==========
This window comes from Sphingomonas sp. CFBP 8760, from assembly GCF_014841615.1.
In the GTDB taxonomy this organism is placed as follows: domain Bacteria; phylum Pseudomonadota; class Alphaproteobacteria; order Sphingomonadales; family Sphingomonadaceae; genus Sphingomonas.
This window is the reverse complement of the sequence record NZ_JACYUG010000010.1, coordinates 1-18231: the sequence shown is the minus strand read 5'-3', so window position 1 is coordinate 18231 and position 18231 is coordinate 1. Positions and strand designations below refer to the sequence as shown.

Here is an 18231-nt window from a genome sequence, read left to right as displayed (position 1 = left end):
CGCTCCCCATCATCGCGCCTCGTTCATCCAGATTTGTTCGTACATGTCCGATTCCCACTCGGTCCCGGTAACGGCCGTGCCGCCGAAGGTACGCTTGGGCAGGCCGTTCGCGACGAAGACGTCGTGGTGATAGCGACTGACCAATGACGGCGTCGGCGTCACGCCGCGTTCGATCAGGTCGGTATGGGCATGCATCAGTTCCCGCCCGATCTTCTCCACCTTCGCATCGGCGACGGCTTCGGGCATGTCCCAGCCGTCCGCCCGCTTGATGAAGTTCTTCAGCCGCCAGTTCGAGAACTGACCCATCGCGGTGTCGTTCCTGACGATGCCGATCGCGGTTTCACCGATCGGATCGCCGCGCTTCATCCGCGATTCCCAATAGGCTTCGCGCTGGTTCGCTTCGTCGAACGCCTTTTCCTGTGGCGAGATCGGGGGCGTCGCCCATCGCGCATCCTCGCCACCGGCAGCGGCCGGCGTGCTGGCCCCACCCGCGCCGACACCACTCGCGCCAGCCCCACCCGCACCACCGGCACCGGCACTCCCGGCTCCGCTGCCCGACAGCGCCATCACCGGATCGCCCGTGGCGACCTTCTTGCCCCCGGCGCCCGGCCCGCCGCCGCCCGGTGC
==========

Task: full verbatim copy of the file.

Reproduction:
This window comes from Sphingomonas sp. CFBP 8760, from assembly GCF_014841615.1.
In the GTDB taxonomy this organism is placed as follows: domain Bacteria; phylum Pseudomonadota; class Alphaproteobacteria; order Sphingomonadales; family Sphingomonadaceae; genus Sphingomonas.
This window is the reverse complement of the sequence record NZ_JACYUG010000010.1, coordinates 1-18231: the sequence shown is the minus strand read 5'-3', so window position 1 is coordinate 18231 and position 18231 is coordinate 1. Positions and strand designations below refer to the sequence as shown.

Here is an 18231-nt window from a genome sequence, read left to right as displayed (position 1 = left end):
CGCTCCCCATCATCGCGCCTCGTTCATCCAGATTTGTTCGTACATGTCCGATTCCCACTCGGTCCCGGTAACGGCCGTGCCGCCGAAGGTACGCTTGGGCAGGCCGTTCGCGACGAAGACGTCGTGGTGATAGCGACTGACCAATGACGGCGTCGGCGTCACGCCGCGTTCGATCAGGTCGGTATGGGCATGCATCAGTTCCCGCCCGATCTTCTCCACCTTCGCATCGGCGACGGCTTCGGGCATGTCCCAGCCGTCCGCCCGCTTGATGAAGTTCTTCAGCCGCCAGTTCGAGAACTGACCCATCGCGGTGTCGTTCCTGACGATGCCGATCGCGGTTTCACCGATCGGATCGCCGCGCTTCATCCGCGATTCCCAATAGGCTTCGCGCTGGTTCGCTTCGTCGAACGCCTTTTCCTGTGGCGAGATCGGGGGCGTCGCCCATCGCGCATCCTCGCCACCGGCAGCGGCCGGCGTGCTGGCCCCACCCGCGCCGACACCACTCGCGCCAGCCCCACCCGCACCACCGGCACCGGCACTCCCGGCTCCGCTGCCCGACAGCGCCATCACCGGATCGCCCGTGGCGACCTTCTTGCCCCCGGCGCCCGGCCCGCCGCCGCCCGGTGC